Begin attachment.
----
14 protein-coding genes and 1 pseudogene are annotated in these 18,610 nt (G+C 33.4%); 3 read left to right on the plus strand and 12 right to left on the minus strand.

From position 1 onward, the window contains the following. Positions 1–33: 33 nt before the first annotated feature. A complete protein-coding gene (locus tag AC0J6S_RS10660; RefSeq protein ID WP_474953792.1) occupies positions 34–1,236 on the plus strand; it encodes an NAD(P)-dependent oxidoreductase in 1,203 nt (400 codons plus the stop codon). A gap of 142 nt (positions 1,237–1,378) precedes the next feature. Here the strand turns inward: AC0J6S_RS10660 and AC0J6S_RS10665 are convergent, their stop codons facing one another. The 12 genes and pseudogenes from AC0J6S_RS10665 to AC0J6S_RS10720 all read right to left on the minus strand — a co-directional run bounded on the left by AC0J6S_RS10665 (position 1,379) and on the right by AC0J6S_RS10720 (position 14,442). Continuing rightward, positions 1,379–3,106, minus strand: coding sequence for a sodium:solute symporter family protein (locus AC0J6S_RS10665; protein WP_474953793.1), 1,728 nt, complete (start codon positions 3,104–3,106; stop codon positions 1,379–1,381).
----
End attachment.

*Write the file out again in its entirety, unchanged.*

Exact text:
14 protein-coding genes and 1 pseudogene are annotated in these 18,610 nt (G+C 33.4%); 3 read left to right on the plus strand and 12 right to left on the minus strand.

From position 1 onward, the window contains the following. Positions 1–33: 33 nt before the first annotated feature. A complete protein-coding gene (locus tag AC0J6S_RS10660; RefSeq protein ID WP_474953792.1) occupies positions 34–1,236 on the plus strand; it encodes an NAD(P)-dependent oxidoreductase in 1,203 nt (400 codons plus the stop codon). A gap of 142 nt (positions 1,237–1,378) precedes the next feature. Here the strand turns inward: AC0J6S_RS10660 and AC0J6S_RS10665 are convergent, their stop codons facing one another. The 12 genes and pseudogenes from AC0J6S_RS10665 to AC0J6S_RS10720 all read right to left on the minus strand — a co-directional run bounded on the left by AC0J6S_RS10665 (position 1,379) and on the right by AC0J6S_RS10720 (position 14,442). Continuing rightward, positions 1,379–3,106, minus strand: coding sequence for a sodium:solute symporter family protein (locus AC0J6S_RS10665; protein WP_474953793.1), 1,728 nt, complete (start codon positions 3,104–3,106; stop codon positions 1,379–1,381).